Location: Children's Nutrition Research CenterTitle: Neurodegeneration in juvenile Iberian pigs with diet-induced nonalcoholic fatty liver disease
|ZELTSER, NICOLE - California Polytechnic State University|
|MEYER, ISABELL - University Of Bonn|
|HERNANDEZ, GABRIELLA - California Polytechnic State University|
|TRAHAN, MATTHEW - California Polytechnic State University|
|FANTER, ROB - California Polytechnic State University|
|ABO-ISMAIL, MOHAMMED - California Polytechnic State University|
|GLANZ, HUNTER - California Polytechnic State University|
|STRAND, CHRISTINE - California Polytechnic State University|
|Burrin, Douglas - Doug|
|LA FRANO, MICHAEL - California Polytechnic State University|
|MANJARIN, RODRIGO - California Polytechnic State University|
|MAJ, MAGDALENA - California Polytechnic State University|
Submitted to: American Journal of Physiology - Endocrinology and Metabolism
Publication Type: Peer Reviewed Journal
Publication Acceptance Date: 7/20/2020
Publication Date: 8/28/2020
Citation: Zeltser, N., Meyer, I., Hernandez, G., Trahan, M., Fanter, R., Abo-Ismail, M., Glanz, H., Strand, C., Burrin, D.G., La Frano, M., Manjarin, R., Maj, M. 2020. Neurodegeneration in juvenile Iberian pigs with diet-induced nonalcoholic fatty liver disease. American Journal of Physiology - Endocrinology and Metabolism. 319(3):E592-E606. https://doi.org/10.1152/ajpendo.00120.2020.
Interpretive Summary: In the U.S., there has been a marked increase in the number of children that develop fatty liver disease, also called nonalcoholic fatty liver disease (NAFLD). This disease is often linked to increased consumption of foods high in fat and sugar. We recently reported results from a study using a unique breed of Iberian pigs that develop NAFLD after only 3 months of age when fed a diet high in fat and sugar. This pig breed provides an exciting new animal model to explore how pediatric NAFLD influences development in children. We were interested in whether there were adverse effects of feeding a diet high in fat and sugar on brain development since studies in adults with NAFLD suggest a deterioration of brain function. The main aim of the current study was to test whether young pigs fed a high fat diet would develop cellular and metabolic signs of poor brain development. Our results showed that pigs fed the high fat-sugar diet for 3 months had fewer brain cells in general, but a greater proportion of brain cells, called astrocytes that respond to stress signals in the brain. We also found that the deterioration of brain function was associated with changes in brain tissue content of a host of metabolites involved in fat metabolism and processing. The study demonstrates that this new pig model of pediatric NAFLD reveals important insights into how high fat diets might lead to deterioration of brain function and development in children.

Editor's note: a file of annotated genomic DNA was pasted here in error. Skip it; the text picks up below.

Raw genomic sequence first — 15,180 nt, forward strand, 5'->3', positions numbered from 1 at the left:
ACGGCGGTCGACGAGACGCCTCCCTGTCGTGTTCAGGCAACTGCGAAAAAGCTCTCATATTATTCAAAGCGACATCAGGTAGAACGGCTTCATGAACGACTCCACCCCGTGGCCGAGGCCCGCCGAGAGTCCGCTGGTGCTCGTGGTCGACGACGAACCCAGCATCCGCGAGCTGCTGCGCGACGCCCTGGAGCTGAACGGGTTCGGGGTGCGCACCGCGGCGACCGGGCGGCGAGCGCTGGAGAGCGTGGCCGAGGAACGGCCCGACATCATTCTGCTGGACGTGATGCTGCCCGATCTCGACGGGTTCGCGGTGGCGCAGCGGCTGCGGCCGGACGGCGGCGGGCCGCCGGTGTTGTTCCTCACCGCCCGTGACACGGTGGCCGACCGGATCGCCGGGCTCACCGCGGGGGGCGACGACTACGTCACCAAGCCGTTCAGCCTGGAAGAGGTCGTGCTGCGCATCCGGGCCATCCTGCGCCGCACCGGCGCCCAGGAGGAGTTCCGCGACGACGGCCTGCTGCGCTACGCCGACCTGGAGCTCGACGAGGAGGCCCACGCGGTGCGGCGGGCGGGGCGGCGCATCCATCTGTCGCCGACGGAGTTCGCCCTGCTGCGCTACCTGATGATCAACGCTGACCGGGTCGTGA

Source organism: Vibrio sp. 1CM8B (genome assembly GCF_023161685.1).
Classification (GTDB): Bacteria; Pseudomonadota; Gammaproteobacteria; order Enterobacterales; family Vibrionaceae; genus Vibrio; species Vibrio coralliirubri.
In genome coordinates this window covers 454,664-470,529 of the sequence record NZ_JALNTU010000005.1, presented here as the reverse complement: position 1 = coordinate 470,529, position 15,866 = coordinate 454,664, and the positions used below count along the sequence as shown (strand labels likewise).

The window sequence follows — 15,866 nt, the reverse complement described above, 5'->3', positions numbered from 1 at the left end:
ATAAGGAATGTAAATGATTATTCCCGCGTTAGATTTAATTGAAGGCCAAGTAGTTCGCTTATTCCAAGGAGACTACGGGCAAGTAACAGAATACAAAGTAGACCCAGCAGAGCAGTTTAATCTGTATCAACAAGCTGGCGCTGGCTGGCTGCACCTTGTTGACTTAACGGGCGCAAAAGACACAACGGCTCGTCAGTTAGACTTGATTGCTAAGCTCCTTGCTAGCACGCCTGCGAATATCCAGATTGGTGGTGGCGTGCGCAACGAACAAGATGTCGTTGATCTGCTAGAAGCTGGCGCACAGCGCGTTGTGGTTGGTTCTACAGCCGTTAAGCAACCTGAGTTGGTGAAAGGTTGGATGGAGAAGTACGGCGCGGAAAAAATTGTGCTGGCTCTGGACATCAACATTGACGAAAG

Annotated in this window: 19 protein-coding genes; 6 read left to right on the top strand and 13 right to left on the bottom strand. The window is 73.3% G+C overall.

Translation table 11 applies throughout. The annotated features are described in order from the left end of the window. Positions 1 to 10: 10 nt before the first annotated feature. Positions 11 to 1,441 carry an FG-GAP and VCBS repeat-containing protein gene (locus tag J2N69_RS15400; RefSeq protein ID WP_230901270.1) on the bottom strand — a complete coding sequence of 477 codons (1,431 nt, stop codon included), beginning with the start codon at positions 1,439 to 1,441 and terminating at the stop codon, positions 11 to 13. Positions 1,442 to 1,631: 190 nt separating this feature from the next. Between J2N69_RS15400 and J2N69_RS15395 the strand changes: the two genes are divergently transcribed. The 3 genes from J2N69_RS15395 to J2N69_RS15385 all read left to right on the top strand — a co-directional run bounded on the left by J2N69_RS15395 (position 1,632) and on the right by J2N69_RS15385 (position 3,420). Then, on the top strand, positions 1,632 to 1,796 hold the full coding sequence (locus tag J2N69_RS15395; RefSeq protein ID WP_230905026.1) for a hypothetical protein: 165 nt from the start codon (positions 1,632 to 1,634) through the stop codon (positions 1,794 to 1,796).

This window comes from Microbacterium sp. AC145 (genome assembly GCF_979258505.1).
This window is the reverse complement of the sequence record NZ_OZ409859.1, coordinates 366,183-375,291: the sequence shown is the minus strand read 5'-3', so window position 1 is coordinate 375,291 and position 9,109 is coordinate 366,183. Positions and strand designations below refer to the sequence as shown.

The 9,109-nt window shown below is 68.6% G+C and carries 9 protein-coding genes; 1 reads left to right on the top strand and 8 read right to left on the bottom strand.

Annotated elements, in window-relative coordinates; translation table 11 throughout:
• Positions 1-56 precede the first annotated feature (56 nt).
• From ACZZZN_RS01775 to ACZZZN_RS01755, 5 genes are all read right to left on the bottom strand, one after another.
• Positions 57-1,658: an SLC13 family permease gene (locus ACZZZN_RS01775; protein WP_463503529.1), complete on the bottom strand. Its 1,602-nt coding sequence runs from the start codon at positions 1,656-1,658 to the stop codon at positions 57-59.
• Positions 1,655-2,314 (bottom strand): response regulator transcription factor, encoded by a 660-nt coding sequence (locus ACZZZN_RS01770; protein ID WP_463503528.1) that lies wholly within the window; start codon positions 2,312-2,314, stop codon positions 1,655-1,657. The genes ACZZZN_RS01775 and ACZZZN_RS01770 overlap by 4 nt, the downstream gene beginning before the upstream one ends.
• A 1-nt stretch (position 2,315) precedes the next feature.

Technical Abstract: The objective of this study was to investigate whether juvenile Iberian pigs with diet-induced nonalcoholic fatty liver disease (NAFLD), cholestasis, and gut dysbiosis would develop histological and metabolic markers of neurodegeneration in the frontal cortex (FC) and whether supplementing probiotics would influence the response to the diet. Twenty-eight juvenile Iberian pigs were fed for 10 wk either a control (CON) or high-fructose high-fat (HFF) diet with or without a commercial probiotic mixture. Compared with CON, HFF-fed pigs had a decreased number of neurons and an increase in reactive astrocytes in FC tissue. There was also a decrease in one-carbon metabolites choline and betaine and a marked accumulation of bile acids, cholesteryl esters, and polyol pathway intermediates in FC of HFF-fed pigs, which were associated with markers of neurodegeneration and accentuated with the severity of NAFLD. Betaine depletion in FC tissue was negatively correlated with choline-derived phospholipids in colon content, whereas primary conjugated bile acids in FC were associated with cholestasis. Plasma kynurenine-to-tryptophan quotient, as a marker of indoleamine 2,3-dioxygenase activity, and intestinal dysbiosis were also correlated with neuronal loss and astrogliosis. Recognition memory test and FC levels of amyloid-B and phosphorylated Tau did not differ between diets, whereas probiotics increased amyloid-ß and memory loss in HFF-fed pigs. In conclusion, our results show evidence of neurodegeneration in FC of juvenile Iberian pigs and establish a novel pediatric model to investigate the role of gut-liver-brain axis in diet-induced NAFLD.